Climate Framing: Public Health Rather than Environment, National Security

Research findings by environmental communications scholars suggest that “potential threats to human health” are more effective in convincing the “as yet unpersuaded” than messages focusing on environmental harms or increased national security risks.The researchers also found the national security frame elicited unintended feelings of anger for audience groups “already doubtful or dismissive” of climate change.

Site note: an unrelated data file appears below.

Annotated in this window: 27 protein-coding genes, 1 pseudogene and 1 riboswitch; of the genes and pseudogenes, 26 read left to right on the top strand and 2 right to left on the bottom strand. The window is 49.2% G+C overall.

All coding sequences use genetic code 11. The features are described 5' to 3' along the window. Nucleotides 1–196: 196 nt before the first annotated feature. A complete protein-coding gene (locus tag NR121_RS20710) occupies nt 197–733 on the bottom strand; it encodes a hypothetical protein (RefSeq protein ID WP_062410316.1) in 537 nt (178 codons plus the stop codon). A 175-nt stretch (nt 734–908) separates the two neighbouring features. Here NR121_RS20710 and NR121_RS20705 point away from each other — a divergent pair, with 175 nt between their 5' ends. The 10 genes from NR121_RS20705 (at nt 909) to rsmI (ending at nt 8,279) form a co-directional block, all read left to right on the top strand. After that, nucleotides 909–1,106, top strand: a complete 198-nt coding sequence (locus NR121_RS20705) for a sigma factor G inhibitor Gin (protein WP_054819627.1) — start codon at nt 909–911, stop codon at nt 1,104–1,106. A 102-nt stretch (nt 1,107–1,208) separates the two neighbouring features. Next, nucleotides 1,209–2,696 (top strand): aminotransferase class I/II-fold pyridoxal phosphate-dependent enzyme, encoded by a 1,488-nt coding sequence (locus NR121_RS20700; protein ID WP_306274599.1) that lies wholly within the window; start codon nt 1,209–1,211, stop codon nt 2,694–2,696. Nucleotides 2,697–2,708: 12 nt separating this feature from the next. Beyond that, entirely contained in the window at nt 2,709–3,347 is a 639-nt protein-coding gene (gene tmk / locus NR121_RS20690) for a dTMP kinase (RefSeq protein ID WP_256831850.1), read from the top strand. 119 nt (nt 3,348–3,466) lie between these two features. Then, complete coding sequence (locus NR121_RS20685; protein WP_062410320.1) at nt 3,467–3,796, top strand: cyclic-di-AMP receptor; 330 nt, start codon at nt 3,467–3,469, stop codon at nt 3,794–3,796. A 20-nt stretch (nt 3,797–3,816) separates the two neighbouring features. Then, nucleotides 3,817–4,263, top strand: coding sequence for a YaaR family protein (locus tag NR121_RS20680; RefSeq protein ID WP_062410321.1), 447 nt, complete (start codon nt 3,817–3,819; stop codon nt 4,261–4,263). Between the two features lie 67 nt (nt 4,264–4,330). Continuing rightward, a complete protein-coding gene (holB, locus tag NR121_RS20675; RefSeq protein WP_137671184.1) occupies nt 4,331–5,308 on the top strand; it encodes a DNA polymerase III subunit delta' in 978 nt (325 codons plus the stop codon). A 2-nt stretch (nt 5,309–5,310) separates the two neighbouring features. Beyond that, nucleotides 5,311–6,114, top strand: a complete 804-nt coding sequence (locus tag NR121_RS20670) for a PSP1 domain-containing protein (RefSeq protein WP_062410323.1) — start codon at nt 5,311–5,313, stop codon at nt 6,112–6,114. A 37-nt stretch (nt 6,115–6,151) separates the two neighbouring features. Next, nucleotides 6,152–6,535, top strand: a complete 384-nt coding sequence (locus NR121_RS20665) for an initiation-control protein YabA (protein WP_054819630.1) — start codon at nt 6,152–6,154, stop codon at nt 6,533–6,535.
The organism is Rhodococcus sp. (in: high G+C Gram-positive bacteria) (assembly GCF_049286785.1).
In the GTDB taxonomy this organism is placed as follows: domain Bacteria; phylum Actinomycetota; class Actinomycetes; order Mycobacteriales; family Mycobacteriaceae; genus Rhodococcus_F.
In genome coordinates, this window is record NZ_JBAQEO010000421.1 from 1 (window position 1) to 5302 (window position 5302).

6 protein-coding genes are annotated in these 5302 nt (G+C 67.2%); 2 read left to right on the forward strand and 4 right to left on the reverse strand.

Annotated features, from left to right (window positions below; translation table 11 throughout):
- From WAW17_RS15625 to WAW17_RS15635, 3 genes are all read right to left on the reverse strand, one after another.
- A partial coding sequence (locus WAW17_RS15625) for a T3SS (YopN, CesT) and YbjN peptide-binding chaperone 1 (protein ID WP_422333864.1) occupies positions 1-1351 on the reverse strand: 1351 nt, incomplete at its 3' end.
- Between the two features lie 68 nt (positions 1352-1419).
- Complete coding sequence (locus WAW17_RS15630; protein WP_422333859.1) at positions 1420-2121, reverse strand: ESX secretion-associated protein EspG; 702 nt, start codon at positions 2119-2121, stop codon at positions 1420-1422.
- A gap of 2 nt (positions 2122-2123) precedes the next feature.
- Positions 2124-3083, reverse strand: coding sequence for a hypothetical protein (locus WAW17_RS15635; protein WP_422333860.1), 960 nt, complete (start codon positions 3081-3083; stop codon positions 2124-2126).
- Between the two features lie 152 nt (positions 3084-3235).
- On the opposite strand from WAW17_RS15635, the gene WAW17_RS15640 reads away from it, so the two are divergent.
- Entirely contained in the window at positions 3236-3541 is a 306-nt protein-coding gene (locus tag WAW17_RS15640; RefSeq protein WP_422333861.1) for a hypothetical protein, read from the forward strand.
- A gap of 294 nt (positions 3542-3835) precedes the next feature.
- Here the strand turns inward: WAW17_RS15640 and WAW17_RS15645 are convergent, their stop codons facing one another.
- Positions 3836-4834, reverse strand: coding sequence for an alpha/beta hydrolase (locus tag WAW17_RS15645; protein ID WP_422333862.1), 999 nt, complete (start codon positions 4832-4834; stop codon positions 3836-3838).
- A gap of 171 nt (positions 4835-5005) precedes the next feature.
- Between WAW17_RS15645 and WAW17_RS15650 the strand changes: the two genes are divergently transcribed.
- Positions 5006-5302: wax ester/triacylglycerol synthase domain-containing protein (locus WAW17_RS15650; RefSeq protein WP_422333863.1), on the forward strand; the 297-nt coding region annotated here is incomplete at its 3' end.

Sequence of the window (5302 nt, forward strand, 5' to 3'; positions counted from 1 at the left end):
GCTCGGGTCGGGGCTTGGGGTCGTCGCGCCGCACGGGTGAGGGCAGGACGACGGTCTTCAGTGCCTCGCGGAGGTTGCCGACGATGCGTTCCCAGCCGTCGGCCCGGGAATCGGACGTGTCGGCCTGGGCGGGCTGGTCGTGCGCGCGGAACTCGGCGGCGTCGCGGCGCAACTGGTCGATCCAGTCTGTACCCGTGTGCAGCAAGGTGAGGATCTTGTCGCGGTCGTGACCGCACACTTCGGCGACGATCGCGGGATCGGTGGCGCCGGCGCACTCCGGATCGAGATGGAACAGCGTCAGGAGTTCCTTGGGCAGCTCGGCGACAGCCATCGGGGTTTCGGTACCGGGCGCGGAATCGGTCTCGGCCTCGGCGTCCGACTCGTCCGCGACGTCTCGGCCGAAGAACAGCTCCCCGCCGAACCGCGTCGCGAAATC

Climate change messaging can become ‘deactivating’ for people if it leaves people without a sense of hope. While those in the “alarmed,” “concerned,” and “cautious” audience segments respond with hope to climate messages based on either environmental, public health, or national security frames, those in the “disengaged” category see in the public health frames “something within their realm of control.” The public health frame localizes the impact and puts a human face on the problem, conveying “a sense of moral responsibility in terms of protecting the innocent and the vulnerable, which is a more widely held value than environmental protection per se.

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